Be Safe and Prepared for Winter Driving! Here’s some good advice from the experts.

In Ada County this morning, emergency responders were called to 38 non-injury crashes, 17 slide-offs and 7 injury crashes. Winter driving calls for special skills. On slippery roads, the keys to safety are slower speeds, gentler stops and turns, and longer following distances.

achdsnowplowThese tips on Winter Driving Safety are courtesy of the Idaho Transportation Department:

  • Keep your vehicle in the best possible driving condition. The lights, tires, brakes, windshield wipers, defroster, and radiator are especially important for winter driving.
  • Keep your windows clear. Don’t start driving until the windows are defrosted and clean-even if you’re going only a short distance. Keep your windshield washer reservoir filled with a non-freezing solution all winter.
  • For safety reasons, you should not use cruise control if the road is wet and/or icy.
  • Buckle up. All occupants are required to wear safety belts and/or shoulder straps when riding in a vehicle equipped with them. Buckling up is your best defense against injuries in a crash.
  • Get the feel of the road by starting out slowly and testing your steering control and braking ability. Avoid spinning your tires when you start by gently pressing your gas pedal until the car starts to roll. Start slowing your car down at least three times sooner than you normally do when turning or stopping.
  • When stopping, avoid sudden movements of the steering wheel and pump the brake gently. (Check your vehicle owner’s manual; if the vehicle has anti-lock brakes, you may apply steady pressure to the brake pedal.)
  • Use tire chains on very slippery roads. (Some states require chains to be carried during winter months; check for specific information before driving in other states.)
  • Be aware of potential icy areas such as shady spots, bridges, and overpasses. Ice may form sooner or remain on bridges and overpasses longer, since they are exposed on their undersides and are deprived of ground warmth. Snow and ice also stay longer in shaded areas.
  • In Idaho, studded snow tires may be used only from October 1 to April 30. Some years, the Idaho Transportation Department adjusts the dates due to weather conditions.

Snow Removal Equipment

  • Use extra caution when encountering snow removal equipment; snowplow blades force snow up and off the road, potentially causing blizzard-like conditions and reduced visibility for drivers following too closely.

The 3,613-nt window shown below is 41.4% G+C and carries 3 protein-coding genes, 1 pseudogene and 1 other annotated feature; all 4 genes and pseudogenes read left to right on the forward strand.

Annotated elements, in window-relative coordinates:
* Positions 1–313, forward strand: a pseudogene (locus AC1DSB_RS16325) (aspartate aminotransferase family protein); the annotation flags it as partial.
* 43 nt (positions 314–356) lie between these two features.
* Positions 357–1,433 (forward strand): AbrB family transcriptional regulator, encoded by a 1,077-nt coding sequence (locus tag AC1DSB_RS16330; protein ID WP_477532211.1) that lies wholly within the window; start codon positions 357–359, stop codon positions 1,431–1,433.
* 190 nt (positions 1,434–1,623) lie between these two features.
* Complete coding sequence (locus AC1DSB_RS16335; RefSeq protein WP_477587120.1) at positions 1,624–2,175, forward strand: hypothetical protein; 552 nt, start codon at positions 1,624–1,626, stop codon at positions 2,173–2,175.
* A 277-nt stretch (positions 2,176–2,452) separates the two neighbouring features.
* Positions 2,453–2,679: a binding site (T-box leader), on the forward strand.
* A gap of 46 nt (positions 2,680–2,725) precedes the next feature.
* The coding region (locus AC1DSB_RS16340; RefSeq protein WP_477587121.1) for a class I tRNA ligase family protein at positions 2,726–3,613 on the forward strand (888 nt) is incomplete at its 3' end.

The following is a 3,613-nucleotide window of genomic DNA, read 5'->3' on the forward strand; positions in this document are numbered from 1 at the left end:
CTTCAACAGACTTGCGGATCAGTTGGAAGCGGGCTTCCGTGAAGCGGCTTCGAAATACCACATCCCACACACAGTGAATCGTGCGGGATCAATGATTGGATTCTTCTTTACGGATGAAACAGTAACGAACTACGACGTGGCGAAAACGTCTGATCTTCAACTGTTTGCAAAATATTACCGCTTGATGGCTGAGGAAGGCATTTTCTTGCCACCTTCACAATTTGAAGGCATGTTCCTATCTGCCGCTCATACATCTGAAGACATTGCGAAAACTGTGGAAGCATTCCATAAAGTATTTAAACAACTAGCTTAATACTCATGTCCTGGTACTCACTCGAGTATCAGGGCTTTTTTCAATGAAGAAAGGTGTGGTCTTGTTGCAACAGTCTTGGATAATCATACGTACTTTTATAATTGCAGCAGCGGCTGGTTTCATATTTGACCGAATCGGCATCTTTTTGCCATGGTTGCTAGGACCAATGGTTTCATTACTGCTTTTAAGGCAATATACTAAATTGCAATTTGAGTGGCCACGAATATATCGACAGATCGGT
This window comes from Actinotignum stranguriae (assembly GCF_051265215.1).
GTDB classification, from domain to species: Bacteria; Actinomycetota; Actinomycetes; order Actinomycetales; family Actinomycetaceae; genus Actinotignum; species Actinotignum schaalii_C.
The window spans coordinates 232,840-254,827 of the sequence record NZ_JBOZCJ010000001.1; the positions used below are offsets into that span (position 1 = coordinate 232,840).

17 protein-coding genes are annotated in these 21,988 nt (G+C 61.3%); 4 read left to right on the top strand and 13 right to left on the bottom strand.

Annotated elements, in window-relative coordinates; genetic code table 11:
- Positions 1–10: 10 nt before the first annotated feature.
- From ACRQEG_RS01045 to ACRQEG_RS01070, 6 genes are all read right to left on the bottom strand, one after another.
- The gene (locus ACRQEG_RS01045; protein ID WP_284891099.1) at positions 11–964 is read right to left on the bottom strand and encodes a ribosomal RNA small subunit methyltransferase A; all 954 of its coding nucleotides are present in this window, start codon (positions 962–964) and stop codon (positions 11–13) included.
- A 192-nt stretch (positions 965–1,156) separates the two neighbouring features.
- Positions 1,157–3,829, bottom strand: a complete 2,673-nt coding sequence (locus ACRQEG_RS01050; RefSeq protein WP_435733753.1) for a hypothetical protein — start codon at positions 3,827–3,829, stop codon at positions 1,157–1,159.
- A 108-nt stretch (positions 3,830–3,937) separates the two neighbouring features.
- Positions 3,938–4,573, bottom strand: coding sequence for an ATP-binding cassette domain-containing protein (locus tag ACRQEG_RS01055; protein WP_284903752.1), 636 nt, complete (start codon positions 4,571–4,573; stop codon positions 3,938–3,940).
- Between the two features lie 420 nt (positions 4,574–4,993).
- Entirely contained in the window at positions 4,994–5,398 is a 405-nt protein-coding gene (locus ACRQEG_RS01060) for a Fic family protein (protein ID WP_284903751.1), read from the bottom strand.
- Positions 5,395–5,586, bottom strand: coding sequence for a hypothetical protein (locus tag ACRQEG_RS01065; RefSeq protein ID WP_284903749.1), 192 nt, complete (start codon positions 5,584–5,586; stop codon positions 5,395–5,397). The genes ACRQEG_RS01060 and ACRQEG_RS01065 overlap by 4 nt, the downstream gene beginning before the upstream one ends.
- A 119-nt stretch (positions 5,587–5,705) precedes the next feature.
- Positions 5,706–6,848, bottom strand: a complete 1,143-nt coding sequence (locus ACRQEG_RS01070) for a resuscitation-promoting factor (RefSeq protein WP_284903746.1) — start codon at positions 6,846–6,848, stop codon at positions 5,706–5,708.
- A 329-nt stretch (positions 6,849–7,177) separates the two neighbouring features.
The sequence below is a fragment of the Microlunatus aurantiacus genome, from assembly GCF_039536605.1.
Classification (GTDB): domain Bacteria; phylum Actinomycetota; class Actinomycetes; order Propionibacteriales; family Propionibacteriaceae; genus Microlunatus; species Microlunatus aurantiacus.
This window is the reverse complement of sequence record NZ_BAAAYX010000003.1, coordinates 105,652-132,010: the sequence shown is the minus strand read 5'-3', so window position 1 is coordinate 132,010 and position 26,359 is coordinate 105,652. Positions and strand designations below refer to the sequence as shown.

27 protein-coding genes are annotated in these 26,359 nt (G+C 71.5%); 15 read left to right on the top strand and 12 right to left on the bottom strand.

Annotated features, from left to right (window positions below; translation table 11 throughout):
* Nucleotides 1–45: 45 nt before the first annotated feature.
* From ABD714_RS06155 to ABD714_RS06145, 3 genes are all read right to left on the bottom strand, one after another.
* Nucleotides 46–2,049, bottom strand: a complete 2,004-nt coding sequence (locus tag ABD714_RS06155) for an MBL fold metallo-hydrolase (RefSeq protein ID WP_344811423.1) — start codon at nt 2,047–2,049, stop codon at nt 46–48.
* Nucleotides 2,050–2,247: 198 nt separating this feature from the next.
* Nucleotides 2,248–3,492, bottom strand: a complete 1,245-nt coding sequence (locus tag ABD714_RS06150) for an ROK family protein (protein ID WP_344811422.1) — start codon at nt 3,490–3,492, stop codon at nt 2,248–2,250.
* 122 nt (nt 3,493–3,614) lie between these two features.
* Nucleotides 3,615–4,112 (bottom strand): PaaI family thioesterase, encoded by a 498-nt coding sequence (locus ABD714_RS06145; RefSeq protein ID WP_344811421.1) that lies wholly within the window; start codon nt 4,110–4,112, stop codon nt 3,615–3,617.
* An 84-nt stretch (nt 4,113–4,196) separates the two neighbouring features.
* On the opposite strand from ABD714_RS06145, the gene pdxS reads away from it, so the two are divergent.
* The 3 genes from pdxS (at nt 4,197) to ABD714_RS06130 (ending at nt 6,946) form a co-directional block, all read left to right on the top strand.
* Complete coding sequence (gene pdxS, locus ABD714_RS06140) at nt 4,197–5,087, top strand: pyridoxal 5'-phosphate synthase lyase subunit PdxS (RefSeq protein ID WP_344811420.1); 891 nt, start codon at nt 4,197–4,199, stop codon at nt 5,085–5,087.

• Use caution when driving in winter conditions, and cooperate with highway workers clearing the roads.
  • Remain two car lengths behind snowplow trucks for every 10 mph you drive. Sand being spread by trucks can damage your vehicle.
  • Do not pass a snowplow unless it is absolutely necessary.
  • If you must pass, do so only when you can clearly see the road ahead. Do not pass on the side where the plow is spraying snow. If you do, the snow’s force can knock your car out of control. Do not cut back immediately in front of a snowplow truck. The plow blades are often covered with snow and can be difficult to see.
  • Do not brake suddenly if you are traveling in front of a snowplow. The heavy vehicle cannot stop as quickly as your automobile.
  • Do not abandon your car unless it is absolutely necessary. If you must, leave it as far off the road as possible. Abandoned cars can interfere with the road clearing process and can be extremely hazardous to snow removal equipment and the operators if they are hidden or buried by snow.

Getting Stranded During Winter Weather

Idaho winters can be severe, particularly in the mountains. When traveling in winter months, be prepared in case your vehicle breaks down or you get into an accident. You should keep an emergency winter driving kit in your car.

The kit should include:

  • flashlights with extra batteries
  • a first aid kit
  • a pocket knife
  • at least one blanket or sleeping bag
  • an extra set of gloves, socks and a wool cap
  • a small sack of sand or cat litter for generating traction under the wheels
  • a small shovel
  • bottled water, energy bars or other non-perishable food items
  • booster cables and emergency flares
  • a brightly-colored scarf to attract attention in case of an emergency
  • waterproof matches or cigarette lighter
  • a map of the area where you plan to travel.

windshiled-wipersIf you run your car for heat, make sure your exhaust pipe is clear of snow. If available, tie a scarf or bright cloth on the car antennae for snow crews to see.

Let someone know your travel plans, including estimated departure and arrival times, route, and where you will stay when you reach your destination.

Be courteous and call those who may be worried when you arrive at your destination. Keep in contact. If you have a cell phone, make sure it is charged, and carry a list of emergency phone numbers.

If you get stranded, stay with your vehicle if heavy snow is falling. Most deaths occur when people leave their car, get lost, and freeze.

In case of medical emergencies in areas where roads have not been plowed, call the local or state police. These agencies will work with search and rescue personnel and the Idaho Transportation Department to respond to emergencies.

Idaho’s 511 Traveler Services

For travel information, dial “511” or go to for up-to-date information on:

  • weather-related road conditions
  • traffic incidents and delays
  • emergency road closures

Keep it safe out there!

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